Carolyn Mary Kleefeld
The Divine Kiss: an exhibit of paintings and poems in honor of David Campagna

The Seventh Quarry and Cross-Cultural Communications
ISBN: 978-0-89304-970-6

Reviewer: Lynn Levin

Half art book, half poetry collection The Divine Kiss by artist and poet Carolyn Mary Kleefeld combines the erotic and the spiritual in fifteen impressive color-saturated semi-abstract paintings and fifteen poems. The subjects of the paintings are mostly couples in amorous poses, and the poems evoke the voice of an enamored speaker. The book seems to be a catalogue of Kleefeld’s art-and-poetry exhibition at two of the Karpeles Museums, one in Santa Barbara, California, the other in Shreveport, Louisiana. Befitting an art book, The Divine Kiss has high production values. It is printed on heavy, coated stock and the pages are not white, but light screens of pink, tan, blue, and other hues. The volume measures an unusual 7” by 11.” The layout makes use of negative space to showcase the paintings, which come through in sharp, vivid, and beautiful color. Kleefeld is an accomplished colorist. She is more painter than poet, but there are several standouts among the poems.

Born in England, Carolyn Mary Kleefeld grew up in Southern California and is now based in Big Sur. Her paintings have been exhibited widely in galleries and museums both in the US and abroad. This is her twelfth book.

Kleefeld aims to write in the tradition of spiritual poets who seek to express love of the divine in erotic, ecstatic, and intimate terms. One sees this mode of expression in the Bible’s Song of Songs, in Sufi poetry, and in some Christian ecstatic poetry, such as the work of the Spanish poet St. John of the Cross. In this mode, the line between the sexual and the spiritual is intentionally blurred, but the accent is on the religious. Kleefeld’s lyrics can be read as spiritual, but the emphasis is on human love—more Eros than Agape.

Here are some lines from “Sheer Magic”:

Aroused by
your tender embrace,
I bloom like sheer magic
orchestrated by the divine.

Like quintessential chords,
we merge, dancing….

There is a spate of unfortunate titles in the collection, such as “Sheer Magic,” “A Resonance of Glory,” and “Borne of Eros.” Many of the poems have a starry-eyed orgasmic quality that seems to celebrate a lover’s relationship, but say little beyond that. That said, some of the poems are more subtle or tender and lend themselves to broader interpretations. An example of this is “I Long for You,” a poem that sets up a series of analogies to evoke desire:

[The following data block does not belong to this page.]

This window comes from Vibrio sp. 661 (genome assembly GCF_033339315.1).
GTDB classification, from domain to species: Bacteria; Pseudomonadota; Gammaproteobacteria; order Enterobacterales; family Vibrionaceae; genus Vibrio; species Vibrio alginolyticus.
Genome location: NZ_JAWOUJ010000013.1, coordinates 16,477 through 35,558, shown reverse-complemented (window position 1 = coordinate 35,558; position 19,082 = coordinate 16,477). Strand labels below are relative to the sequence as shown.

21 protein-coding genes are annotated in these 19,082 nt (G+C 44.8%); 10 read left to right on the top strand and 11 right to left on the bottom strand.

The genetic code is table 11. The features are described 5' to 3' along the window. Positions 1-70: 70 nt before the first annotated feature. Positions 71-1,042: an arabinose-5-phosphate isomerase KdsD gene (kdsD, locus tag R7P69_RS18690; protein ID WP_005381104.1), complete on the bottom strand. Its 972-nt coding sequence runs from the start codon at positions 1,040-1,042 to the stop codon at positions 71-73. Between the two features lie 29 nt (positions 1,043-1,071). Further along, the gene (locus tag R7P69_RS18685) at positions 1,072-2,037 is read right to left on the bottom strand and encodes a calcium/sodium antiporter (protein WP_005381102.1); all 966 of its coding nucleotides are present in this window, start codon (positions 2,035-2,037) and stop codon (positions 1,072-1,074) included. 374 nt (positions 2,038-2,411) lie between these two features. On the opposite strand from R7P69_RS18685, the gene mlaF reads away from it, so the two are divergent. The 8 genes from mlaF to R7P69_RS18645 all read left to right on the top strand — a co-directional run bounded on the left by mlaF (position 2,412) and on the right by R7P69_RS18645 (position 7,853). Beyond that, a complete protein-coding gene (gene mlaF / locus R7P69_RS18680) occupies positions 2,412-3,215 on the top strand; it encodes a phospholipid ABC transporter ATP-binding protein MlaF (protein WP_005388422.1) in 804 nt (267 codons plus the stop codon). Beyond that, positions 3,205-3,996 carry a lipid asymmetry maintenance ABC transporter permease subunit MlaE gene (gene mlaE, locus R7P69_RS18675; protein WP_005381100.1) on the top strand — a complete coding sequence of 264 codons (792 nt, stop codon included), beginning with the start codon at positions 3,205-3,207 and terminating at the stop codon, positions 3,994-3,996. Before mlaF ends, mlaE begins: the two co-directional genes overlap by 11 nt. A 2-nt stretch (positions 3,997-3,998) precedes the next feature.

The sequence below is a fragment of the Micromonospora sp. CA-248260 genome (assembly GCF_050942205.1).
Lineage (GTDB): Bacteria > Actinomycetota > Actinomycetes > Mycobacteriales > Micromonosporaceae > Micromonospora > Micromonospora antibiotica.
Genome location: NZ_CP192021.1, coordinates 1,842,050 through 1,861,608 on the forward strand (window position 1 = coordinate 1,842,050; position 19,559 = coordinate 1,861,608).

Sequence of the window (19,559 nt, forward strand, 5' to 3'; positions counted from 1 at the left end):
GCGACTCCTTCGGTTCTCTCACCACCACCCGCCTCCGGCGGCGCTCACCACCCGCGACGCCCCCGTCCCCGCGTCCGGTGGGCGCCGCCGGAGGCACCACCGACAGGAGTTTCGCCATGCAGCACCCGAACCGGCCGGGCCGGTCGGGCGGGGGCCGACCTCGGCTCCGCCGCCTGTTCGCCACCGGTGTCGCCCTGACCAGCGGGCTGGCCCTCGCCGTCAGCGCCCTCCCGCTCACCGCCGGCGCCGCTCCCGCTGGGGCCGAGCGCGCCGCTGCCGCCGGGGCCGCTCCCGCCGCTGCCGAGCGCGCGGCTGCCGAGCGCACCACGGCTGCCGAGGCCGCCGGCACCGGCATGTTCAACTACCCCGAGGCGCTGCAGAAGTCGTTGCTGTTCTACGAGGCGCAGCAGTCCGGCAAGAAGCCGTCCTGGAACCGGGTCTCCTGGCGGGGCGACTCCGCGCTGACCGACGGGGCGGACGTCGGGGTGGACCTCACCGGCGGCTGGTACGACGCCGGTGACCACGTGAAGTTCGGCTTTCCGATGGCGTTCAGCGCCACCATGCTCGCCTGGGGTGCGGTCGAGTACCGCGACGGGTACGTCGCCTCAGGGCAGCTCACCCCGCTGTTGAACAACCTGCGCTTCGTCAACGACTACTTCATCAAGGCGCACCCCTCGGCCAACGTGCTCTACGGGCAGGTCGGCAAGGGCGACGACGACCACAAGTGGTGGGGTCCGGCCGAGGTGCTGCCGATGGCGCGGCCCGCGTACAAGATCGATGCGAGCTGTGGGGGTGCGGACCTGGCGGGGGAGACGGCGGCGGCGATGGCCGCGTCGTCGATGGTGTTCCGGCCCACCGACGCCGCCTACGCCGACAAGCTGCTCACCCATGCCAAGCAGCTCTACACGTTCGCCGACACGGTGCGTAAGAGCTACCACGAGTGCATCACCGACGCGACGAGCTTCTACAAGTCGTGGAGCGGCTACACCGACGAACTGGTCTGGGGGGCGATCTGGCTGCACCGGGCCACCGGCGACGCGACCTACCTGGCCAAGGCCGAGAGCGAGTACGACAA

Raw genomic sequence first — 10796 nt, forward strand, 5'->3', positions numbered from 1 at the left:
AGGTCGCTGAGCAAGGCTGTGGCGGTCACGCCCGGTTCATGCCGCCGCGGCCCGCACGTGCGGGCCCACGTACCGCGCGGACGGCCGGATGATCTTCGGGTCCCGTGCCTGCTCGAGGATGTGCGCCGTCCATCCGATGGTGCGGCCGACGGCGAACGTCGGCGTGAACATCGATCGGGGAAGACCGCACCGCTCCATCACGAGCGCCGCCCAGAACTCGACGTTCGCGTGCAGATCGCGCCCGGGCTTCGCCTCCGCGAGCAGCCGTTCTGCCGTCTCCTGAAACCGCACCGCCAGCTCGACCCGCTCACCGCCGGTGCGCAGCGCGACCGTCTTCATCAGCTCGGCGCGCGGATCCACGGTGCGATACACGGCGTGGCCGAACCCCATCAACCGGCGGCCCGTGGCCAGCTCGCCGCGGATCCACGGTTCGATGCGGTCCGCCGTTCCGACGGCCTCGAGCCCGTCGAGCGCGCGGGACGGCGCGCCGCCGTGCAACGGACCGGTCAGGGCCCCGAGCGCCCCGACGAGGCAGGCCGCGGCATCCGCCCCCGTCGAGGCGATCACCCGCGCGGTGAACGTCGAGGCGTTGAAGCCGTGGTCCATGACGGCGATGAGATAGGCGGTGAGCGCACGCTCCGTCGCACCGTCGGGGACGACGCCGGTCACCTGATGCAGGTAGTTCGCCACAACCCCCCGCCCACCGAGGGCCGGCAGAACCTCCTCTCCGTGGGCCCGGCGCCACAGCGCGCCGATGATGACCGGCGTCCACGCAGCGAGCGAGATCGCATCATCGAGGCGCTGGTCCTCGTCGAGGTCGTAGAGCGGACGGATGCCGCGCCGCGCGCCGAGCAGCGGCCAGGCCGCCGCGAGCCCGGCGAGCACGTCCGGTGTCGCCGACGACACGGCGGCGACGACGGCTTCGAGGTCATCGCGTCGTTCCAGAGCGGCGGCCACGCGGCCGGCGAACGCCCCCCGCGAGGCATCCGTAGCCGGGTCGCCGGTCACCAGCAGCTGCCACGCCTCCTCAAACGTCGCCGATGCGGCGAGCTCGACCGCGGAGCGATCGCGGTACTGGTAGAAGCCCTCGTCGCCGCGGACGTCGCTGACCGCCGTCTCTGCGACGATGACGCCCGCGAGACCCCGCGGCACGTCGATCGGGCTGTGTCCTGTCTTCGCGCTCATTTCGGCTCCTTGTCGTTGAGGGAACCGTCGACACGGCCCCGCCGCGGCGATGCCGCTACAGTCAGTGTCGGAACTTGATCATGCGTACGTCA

I long for you
like twilight, the night.
Like a calf,
its mother’s milk.

I long for you
like the desert, water.
Like a clock, time.

The spare use of language and the many inventive comparisons make this one of the best, if not the best poem in the book.

Kleefeld’s paintings mostly depict embracing male (or androgynous) and female figures. Some of the renderings feature off-center or stacked eyes. These remind me of some of Picasso’s techniques. Often the eyes in Kleefeld’s subjects are heavily outlined as if in kohl. They command the viewer’s attention.

The title painting, “Divine Kiss,” which is featured on the cover of the book, and Kleefeld’s companion poem “The Kiss” evoke the sexually charged nature of many of the poems. And as with many of the poems there is a cosmic arc:

Some strange and wondrous magnet
is drawing us together
like orbiting stars, carrying us
beyond the dust of ourselves.

Kleefeld’s painting “Divine Kiss” clearly alludes to Gustav Klimt’s “The Kiss.” In the Kleefeld piece, a darker-skinned figure, with gold-highlighted, flower-festooned curls, kisses a light-skinned woman, whose hair is blond, her hair also pinned with flowers. The woman’s eyes are closed in rapture, her face tipped back. She is being taken. Her dress is tipped in red, green, purple, gold, and black, recalling the semifloral circles in the Klimt rendering. The viewer wonders if the dark figure in Kleefeld’s painting is a human being or a divine lover, such as the dark-skinned Hindu Lord Krishna.

The front and back matter of the book carry an array of blurbs that are more enthusiastic and extravagant than your usual enthusiastic and extravagant blurbs, and the book is epigraphed here and there with New Age-type cosmic sayings; for example, “And the phoenix of our love/ rises beyond all thorns/ birthing unforeseen dawns.” I would have preferred a book that allows the art and poetry, in this case particularly the art, to speak for itself without the spiritual-cosmic-orgasmic-ecstatic-primal potpourri. But that’s me, and I am sure that other people will groove to the total package. As for me, I found Kleefeld’s paintings superb in their haunting erotics, their bold use of color and strangely positioned figures, some human, some not. Brava, painter.